South End Stories is forming an advisory board of Orca families, staff, and students, that will continuously assess how our expenses, activities, and partnerships align with the program’s mission and milestones. Naomi True, program coordinator, is working directly with the middle schoolers to spark their enthusiasm and lift their voices so that they are deeply involved in these processes of development & delivery.

What about younger students?

Both South End Stories and PER&SS will fund professional development trainings for all K-8 staff. These trainings are central to fostering a more supportive all-school environment. Also, there will be a number of kid-oriented events that we hope all Orca families will attend, such as a 3rd grade music class ensemble performance, and the Drama Club’s Ghostbusters production!

South End Stories’ collaboration with the Bridging Wisdom program also has an elementary school component. Each semester, 4th grade classes will host an Elder story-sharing event about narratives of migration & protest, and 2nd graders will work with the Rainier Valley Food Bank all year. They will also get to visit the independent senior-living Esperanza House.

How are we addressing inclusion issues?

South End Stories is working in collaboration with the Inclusion Committee, and with Ms. Kate and Ms. Jennifer who teach students with disabilities in rooms 101 and 102. Equipment purchases will include accessible teaching tools like switches, which allow for increased communication and environmental control learning. Ms. Kate has emphasized how many possibilities these teaching tools could open for her students, which raises questions about district funding. By filling the gaps and sharing stories about what can happen when we address inequities, South End Stories has the potential to raise awareness of inclusion issues and to spark structural change.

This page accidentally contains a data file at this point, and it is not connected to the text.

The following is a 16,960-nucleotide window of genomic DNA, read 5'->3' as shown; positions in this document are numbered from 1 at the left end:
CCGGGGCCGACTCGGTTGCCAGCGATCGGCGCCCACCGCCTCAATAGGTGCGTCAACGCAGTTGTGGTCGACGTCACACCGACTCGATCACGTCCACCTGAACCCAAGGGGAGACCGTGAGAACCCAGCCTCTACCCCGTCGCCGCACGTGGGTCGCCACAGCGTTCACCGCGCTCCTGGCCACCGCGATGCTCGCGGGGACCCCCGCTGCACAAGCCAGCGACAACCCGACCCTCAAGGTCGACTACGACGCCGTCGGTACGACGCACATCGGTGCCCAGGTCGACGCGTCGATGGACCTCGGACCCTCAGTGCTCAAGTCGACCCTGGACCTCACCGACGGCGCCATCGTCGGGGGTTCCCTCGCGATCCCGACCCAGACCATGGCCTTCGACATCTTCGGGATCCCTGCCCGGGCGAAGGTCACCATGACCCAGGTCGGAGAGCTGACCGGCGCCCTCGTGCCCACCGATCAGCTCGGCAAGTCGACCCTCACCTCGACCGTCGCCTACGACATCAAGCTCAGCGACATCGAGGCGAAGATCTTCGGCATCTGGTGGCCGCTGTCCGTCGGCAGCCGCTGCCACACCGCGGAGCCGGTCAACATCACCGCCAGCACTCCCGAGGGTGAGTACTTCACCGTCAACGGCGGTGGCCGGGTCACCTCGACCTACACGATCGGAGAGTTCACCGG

The Seattle Art Museum (SAM) has offered some funding for accessible field trip transportation, while other partners committed to accommodate our accessibility needs. South End Stories is in contact with two local artists with disabilities, ET and Jake Prendez, who are both eager to lead art workshops at school that could lead to deeper inclusion discussions.

Why didn’t more teachers attend the meeting?

None of this can happen without the teachers’ buy-in, so we all need to reflect on how to collaborate with school staff while understanding the pressures they deal with.

What happens when BSK funding runs out?

Once we build these community partnerships at Orca, some can continue beyond the BSK grant’s limits thanks to organizations like SAM with their own funding. The key though is that all our work must push for structural change because the BSK grant money will inevitably run out.

1 thought on “Best Starts for Kids grant

  1. About time! We, (Black Men) are underrepresented in most education settings, Thank you